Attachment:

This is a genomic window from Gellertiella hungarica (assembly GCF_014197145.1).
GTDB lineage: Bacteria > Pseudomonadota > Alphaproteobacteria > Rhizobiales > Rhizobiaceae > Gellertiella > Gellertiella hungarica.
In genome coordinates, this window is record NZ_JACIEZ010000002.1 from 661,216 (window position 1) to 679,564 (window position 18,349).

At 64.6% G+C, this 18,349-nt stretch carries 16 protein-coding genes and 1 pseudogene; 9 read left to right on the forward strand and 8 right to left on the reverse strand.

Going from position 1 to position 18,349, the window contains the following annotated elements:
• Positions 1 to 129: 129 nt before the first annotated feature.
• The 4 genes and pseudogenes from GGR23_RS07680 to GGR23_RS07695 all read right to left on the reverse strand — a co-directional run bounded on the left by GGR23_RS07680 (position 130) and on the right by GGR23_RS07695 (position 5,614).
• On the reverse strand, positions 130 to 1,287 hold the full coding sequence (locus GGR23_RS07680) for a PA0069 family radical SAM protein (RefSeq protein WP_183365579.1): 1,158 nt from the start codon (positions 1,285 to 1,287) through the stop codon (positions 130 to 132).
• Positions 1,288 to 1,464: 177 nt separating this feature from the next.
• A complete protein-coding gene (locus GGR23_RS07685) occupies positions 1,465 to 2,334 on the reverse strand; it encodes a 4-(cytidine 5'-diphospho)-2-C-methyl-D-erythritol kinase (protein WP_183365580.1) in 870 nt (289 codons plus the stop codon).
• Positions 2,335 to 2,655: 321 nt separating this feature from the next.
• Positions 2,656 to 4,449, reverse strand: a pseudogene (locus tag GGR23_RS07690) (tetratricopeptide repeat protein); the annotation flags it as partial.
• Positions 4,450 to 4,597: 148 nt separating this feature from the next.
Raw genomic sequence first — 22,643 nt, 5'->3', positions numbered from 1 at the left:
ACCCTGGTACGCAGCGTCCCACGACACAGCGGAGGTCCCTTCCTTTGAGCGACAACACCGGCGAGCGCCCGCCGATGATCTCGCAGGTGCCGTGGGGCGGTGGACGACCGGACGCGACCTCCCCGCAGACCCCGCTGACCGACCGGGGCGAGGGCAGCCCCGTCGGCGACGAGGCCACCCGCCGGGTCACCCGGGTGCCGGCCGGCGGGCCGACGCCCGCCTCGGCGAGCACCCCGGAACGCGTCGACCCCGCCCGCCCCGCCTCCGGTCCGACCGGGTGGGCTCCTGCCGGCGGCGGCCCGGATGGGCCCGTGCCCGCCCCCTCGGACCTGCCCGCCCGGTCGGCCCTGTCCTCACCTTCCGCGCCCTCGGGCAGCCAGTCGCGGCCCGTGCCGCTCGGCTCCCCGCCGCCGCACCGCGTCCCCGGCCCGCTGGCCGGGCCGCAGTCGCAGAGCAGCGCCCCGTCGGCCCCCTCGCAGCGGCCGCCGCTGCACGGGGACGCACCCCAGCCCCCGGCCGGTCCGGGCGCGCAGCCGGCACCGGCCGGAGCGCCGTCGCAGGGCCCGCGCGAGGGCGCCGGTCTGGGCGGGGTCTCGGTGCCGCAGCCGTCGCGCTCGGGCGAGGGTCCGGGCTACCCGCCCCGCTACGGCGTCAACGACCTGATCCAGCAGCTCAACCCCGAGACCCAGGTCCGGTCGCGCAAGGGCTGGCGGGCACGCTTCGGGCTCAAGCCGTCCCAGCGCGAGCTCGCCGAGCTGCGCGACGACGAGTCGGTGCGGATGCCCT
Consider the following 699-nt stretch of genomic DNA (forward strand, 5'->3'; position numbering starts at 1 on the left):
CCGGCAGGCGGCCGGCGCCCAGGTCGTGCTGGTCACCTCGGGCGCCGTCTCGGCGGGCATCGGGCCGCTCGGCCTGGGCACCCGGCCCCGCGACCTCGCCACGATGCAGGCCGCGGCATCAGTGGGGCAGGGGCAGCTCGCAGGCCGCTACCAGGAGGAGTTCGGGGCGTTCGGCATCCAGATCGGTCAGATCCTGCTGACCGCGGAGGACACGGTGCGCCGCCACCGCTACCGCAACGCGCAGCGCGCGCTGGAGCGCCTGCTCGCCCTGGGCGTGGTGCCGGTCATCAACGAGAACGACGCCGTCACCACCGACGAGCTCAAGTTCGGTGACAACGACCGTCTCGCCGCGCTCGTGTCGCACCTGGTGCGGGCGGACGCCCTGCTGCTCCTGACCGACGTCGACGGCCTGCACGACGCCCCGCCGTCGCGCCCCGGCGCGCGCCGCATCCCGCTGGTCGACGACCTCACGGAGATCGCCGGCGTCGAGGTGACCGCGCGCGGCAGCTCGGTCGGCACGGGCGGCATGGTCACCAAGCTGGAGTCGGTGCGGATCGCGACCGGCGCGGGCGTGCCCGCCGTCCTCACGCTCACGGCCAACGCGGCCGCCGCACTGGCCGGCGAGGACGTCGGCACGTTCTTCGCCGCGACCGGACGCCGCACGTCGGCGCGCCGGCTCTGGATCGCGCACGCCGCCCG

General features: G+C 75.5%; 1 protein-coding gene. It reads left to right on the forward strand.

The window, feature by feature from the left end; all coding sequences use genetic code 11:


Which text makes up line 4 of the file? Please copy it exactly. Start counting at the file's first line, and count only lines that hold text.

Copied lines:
At 64.6% G+C, this 18,349-nt stretch carries 16 protein-coding genes and 1 pseudogene; 9 read left to right on the forward strand and 8 right to left on the reverse strand.